paint was used instead of another is
a mere accidental detail—there are
fifty or a hundred brands on the
market that might have been selected
in other circumstances, and in fact,
a different brand was used in paint
ing the Capitol.
Every property owner, therefore,
who paints his house with a high
grade ready-mixed paint is following
the example set by tbe Gov rnment
Authorities at Washington, who used
ready-mixed paint, because they could
find nothing else as good.
STORY OF A FHOTOGRAPH:
Uncanny Figure Appeared in Three
Successive Sittings of Young
The following story of a young lady
living in tne country who came 10
J-onuon to be photographed is told by
"M. A. P.,” and vouched for oy a well
known London photographer. Aftei
seme days the lady, Miss B-, was
inlormed tjie photograph was not a
success, and another sitting was sug
gested. This she agreed to, but agaiu
was informed that the photograph was
a failure. There was a third sitting.
In iwo days' time she received an urg
ent letter from the photographer ask
ing her to come up to his stuaio and
bring a friend with her. Miss B.
went, accompanied by her mother,
and was Ehown the amazing results
of the three sittings. The pictures ol
*he girl herself were quite good, but
in each plate there was to be seen
standing behind her the figure of a
man holding a dagger in his uplifted
hand. The features, though faint,
were clearly discernible, and Miss B.
recognized them as those ot her Tame,
an officer In the Indian army. 1 he
effect of this experience was so ~reat
that after a few days she wr out
to India, breaking off the engagement.
GUARANTEE OF GOOD FAITH
Boy Applicant for Situation Who
Knew a Thing or Two About
There had been a fire in the shop
of Mr. Sands, and, neighbors being
neighbors, there were not wanting
charitable individuals to suggest that
if the shop had not been insured the
lire would not have occurred. How
ever the* matter was amicably settled
between Mr. Sands and the insurance
company, and in due course the shop
was reopened. Everything in the place
was brand new, and, therefore, it was
only natural that he should want a
brand-new errand boy. Bstimes a
beaming youth applied.
"Now, what I want,” said the trades
man, impressively, “is a a lad upon
whom I can rely—in whom I can
place Implicit faith. You understand’.'"
“You’ll find I’m all that, and more,"
said the youth.
"1 want a lad I can trust.”
“That’ll be all right, guv’nor.” said
an applicant. And then he added, in
confidential tones: “You’ll find me
close as an oyster. And if you should
appear to want another little flare
up at any time, you can stand on me.
I’ll never breathe a whisper!"
But, oddly enough, he was not en
MONEY MAKES THE HARE CO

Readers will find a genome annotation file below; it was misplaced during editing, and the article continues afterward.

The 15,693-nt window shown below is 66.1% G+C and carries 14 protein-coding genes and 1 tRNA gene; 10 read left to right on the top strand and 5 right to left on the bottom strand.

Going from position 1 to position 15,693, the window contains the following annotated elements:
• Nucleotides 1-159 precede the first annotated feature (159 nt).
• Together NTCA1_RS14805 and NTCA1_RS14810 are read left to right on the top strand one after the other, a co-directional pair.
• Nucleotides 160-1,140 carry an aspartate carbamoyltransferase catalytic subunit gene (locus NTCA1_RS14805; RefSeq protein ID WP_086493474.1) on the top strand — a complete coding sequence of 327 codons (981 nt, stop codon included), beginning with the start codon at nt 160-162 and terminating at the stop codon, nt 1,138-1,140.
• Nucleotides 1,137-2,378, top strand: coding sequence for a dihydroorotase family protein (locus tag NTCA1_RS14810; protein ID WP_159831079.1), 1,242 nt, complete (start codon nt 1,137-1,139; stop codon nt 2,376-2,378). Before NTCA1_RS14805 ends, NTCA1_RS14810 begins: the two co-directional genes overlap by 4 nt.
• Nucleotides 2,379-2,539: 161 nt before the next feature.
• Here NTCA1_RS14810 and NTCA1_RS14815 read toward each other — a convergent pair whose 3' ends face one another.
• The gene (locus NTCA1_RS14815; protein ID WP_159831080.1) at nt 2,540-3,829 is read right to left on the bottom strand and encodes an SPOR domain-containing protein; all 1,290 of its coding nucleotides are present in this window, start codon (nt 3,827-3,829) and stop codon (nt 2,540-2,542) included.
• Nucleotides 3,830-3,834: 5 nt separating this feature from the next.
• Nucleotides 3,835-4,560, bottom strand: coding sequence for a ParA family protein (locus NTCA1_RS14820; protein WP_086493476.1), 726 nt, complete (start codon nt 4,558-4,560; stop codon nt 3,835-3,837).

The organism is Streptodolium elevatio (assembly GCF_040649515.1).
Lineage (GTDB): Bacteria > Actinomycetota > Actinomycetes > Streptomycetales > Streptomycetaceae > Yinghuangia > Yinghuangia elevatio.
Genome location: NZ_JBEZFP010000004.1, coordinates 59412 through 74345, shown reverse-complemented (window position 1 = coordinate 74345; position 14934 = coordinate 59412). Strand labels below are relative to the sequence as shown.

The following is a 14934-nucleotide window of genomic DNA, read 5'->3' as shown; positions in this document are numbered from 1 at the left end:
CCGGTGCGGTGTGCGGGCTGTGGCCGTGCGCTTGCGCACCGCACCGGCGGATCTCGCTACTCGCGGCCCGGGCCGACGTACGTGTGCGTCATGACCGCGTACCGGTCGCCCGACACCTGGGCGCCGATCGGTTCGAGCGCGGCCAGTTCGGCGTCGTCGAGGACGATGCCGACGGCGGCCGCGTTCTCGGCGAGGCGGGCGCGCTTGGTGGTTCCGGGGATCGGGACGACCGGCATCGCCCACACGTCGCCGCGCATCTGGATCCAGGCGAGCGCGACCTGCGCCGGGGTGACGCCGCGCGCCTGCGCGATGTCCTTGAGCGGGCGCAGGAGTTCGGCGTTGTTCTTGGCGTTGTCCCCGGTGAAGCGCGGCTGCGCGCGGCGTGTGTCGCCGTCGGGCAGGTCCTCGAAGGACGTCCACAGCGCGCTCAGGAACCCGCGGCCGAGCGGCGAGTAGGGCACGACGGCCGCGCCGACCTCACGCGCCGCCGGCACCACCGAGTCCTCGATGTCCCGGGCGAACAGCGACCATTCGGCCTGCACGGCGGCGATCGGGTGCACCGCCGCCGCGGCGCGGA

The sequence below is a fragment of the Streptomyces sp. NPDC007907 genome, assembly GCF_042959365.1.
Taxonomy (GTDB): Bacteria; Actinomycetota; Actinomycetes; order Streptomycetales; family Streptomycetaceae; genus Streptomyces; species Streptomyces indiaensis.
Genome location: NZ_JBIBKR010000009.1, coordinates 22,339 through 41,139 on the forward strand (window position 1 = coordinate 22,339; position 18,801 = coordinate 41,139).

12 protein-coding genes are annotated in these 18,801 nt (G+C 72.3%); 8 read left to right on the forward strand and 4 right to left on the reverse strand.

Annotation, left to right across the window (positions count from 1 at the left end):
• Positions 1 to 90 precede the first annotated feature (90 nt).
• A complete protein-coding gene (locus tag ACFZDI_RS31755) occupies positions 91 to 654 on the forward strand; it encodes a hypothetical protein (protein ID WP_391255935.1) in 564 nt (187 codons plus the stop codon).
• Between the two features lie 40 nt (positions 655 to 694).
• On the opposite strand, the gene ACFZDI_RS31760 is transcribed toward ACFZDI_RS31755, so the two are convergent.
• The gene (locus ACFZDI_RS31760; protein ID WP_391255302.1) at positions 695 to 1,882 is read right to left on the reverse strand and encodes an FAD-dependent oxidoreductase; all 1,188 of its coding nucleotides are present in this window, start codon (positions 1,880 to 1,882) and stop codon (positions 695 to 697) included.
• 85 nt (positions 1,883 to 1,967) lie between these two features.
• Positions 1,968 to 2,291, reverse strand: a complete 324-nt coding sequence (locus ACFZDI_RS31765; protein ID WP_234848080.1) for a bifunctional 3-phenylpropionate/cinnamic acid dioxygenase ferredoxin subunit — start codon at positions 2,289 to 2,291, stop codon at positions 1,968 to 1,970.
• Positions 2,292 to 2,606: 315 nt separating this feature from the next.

Tied in a Girl’s Handkerchief Quite
a Sum Went to the
An odd story of the disappearance
of a hare with a sum of money comes
from Donegal, Ireland. An old man
living in the mountains, near Gien
ties, sent his daughter into the town
to change a five-pound bill which ho
had. received from his son in Amer
ica The girl, having changed the
bill, and made a purchase for 2s 6d.
was returning home, when it struck
her to look at some traps set in the
mountain. She was delighted to find
a large hare, and, having nothing else
with which to dispatch it, proceeded
to strangle it with the handkerchief,
in which she had tied up the precious
£4 17s. 6d. Strangulation being com
pleted to the satisfaction of the girl,
she was about to lift up the uaro
when the animal sped away with the
handkerchief and the money. A hare
with a white article round its neck was
later seen in Killybegs, but that is all
the old man and his danghter knew
of the whereabouts of the money.
CAKES AMD HUT BkEADS.
Some Recipes for Delicious Breakfast
and lea Cakes—A f me Kind
Oatmeal Muffins.—One cup oatmeal,
one and one-half pints hour, one tea
spoon salt, two teaspoons baking pow
der, one tab.espoon lard, two eggs, one
pint milk. Si.t together oatmeai, pour,
sait and powoer; rub in lard cold, add
beaten eggs and milk; mix smooth.;."
Into batter rather thinner than than
cup cake; fill muffin pans two-thirds
full; bake in good hot oven 15 minutes.
Swiss Tartlets.—Take one egg, its
weight in sta.e cake crumbs and tre. n
butter, a tabiespoonful of sugar, and a
littie flavoring. Beat up the butter to
a cream with the sugar, add the cake
crumbs and eggs, then flavoring, mixing
all together. Line some patty pans with
puff paste, and then a layer of apricot
jam and a thick layer of the mixture.
Bake a quarter of an hour in a sharp
Cream and Buttermilk Doughnuts.—
One and one-half cupfuls of sugar, one
each of sour cream and buttermilk, one
beaten egg, one even teaspoonful each
of soda and salt, a little grated nutmeg,
and flour enough to make dough suffi
ciently firm to roll out only, for it ought
to be as soft as can be handled.
Cocoanut Butter.—Sift together one,
pintofflo'ir.aleve'teaspoon of ^alt; a"d
two heaping teaspoons of bal ing pew-,
der; rub in liahtlv wirh the tips of the
fingers one heaping tablespoon of but
ter; when this is done add one cup of
shredded cocoanut and mix it well
through the flour. Moisten with sweet1
milk to form a soft dough, roll out and
cut into small biscuits, then bake in
muian tsreasrast koiis. — l hree
fourths cup of molasses, one cup of sour
milk, one and one-half cups flour, one
cup Indian meal, one-half teaspoonful